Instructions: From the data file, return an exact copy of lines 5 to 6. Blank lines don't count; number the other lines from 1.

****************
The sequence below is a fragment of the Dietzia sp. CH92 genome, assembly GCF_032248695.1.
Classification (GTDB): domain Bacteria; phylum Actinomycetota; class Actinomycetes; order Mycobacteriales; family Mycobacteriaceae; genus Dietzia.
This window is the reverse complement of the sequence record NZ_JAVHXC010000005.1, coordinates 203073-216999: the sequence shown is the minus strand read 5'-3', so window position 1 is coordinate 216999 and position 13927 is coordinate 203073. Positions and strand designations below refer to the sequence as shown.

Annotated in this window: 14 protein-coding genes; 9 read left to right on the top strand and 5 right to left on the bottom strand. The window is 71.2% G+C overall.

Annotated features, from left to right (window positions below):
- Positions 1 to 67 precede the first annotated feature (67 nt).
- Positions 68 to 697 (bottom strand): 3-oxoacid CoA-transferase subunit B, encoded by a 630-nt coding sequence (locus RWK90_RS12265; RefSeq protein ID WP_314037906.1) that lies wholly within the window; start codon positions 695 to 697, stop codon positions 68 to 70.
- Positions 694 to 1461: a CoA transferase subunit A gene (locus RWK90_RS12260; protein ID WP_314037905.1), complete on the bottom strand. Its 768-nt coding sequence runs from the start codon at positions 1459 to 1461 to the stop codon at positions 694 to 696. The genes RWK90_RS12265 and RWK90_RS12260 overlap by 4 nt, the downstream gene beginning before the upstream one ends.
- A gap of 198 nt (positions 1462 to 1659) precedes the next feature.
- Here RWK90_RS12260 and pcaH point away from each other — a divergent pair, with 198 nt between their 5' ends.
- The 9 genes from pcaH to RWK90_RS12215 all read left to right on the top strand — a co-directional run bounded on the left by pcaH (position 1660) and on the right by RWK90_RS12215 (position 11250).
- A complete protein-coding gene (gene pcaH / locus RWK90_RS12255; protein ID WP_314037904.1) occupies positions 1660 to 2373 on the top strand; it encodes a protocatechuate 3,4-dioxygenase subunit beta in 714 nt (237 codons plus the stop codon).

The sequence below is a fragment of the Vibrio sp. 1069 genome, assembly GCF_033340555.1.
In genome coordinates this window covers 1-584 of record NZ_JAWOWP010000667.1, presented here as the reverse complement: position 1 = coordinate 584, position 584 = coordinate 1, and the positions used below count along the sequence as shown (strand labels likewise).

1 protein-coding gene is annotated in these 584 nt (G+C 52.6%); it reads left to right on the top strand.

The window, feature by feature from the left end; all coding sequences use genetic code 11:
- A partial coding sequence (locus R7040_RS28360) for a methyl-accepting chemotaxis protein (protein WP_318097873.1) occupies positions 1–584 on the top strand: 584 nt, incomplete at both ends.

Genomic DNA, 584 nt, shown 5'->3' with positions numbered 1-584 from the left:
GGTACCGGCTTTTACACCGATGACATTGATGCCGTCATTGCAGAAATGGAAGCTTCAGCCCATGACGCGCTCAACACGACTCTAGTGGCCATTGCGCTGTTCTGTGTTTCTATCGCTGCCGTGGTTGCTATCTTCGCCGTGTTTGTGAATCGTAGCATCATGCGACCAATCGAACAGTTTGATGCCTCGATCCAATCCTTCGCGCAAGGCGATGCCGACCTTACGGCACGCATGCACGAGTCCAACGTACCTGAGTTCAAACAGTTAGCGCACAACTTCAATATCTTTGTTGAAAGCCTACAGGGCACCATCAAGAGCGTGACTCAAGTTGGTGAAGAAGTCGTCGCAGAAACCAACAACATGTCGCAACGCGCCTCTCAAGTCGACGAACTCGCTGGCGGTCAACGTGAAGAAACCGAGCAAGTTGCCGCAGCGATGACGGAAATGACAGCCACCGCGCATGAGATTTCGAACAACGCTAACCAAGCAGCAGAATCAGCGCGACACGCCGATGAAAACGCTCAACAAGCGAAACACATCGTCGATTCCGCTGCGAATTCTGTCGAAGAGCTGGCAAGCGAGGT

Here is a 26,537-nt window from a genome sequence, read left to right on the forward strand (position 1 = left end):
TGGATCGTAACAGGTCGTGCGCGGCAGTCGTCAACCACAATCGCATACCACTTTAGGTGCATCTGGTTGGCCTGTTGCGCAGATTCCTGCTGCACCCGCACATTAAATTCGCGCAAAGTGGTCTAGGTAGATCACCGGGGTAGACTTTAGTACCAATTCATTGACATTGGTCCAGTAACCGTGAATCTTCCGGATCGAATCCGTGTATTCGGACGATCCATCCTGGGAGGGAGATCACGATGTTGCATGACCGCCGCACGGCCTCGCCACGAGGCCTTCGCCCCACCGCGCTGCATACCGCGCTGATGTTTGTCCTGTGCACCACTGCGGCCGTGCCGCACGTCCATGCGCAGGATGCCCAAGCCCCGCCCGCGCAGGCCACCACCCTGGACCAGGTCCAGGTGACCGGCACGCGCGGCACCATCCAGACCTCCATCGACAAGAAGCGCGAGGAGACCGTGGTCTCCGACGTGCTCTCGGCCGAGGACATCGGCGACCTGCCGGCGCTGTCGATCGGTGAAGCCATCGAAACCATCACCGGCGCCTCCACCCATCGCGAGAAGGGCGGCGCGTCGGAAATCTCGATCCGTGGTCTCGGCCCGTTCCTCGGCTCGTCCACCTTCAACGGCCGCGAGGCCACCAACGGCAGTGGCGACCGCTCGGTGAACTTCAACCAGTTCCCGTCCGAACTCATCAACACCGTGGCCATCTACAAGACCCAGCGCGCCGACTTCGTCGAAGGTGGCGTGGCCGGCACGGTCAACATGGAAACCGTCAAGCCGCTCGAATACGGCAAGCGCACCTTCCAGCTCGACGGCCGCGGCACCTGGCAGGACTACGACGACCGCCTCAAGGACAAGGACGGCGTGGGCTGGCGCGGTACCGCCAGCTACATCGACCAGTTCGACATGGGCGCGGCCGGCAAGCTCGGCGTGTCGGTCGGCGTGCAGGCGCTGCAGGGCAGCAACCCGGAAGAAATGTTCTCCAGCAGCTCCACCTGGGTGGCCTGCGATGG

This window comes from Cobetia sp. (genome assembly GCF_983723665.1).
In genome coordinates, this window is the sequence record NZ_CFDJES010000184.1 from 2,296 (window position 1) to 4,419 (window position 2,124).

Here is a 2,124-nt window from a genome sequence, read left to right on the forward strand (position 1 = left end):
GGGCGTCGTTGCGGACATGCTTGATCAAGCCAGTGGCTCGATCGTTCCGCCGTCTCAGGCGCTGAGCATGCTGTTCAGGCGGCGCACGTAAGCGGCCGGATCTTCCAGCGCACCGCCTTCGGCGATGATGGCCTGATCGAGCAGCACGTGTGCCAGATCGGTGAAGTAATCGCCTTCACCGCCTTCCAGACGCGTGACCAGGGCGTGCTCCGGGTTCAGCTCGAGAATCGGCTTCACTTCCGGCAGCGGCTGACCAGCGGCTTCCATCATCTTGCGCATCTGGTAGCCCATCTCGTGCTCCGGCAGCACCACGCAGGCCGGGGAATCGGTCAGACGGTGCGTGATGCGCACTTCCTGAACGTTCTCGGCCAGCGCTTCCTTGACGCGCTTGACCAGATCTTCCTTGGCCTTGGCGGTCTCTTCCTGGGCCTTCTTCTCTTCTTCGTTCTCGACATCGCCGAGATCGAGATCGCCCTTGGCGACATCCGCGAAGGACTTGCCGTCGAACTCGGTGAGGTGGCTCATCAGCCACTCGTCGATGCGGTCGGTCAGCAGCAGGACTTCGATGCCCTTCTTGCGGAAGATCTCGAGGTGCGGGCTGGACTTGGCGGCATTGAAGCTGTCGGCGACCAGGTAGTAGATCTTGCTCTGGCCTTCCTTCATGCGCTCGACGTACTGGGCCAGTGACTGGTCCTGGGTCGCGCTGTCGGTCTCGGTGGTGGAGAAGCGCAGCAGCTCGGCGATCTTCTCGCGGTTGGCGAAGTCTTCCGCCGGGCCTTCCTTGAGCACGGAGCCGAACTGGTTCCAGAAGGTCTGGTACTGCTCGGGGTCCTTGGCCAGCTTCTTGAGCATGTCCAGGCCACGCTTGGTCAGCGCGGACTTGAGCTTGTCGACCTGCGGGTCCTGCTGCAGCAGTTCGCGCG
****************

Annotated features, from left to right (window positions below):
- Positions 1 to 67 precede the first annotated feature (67 nt).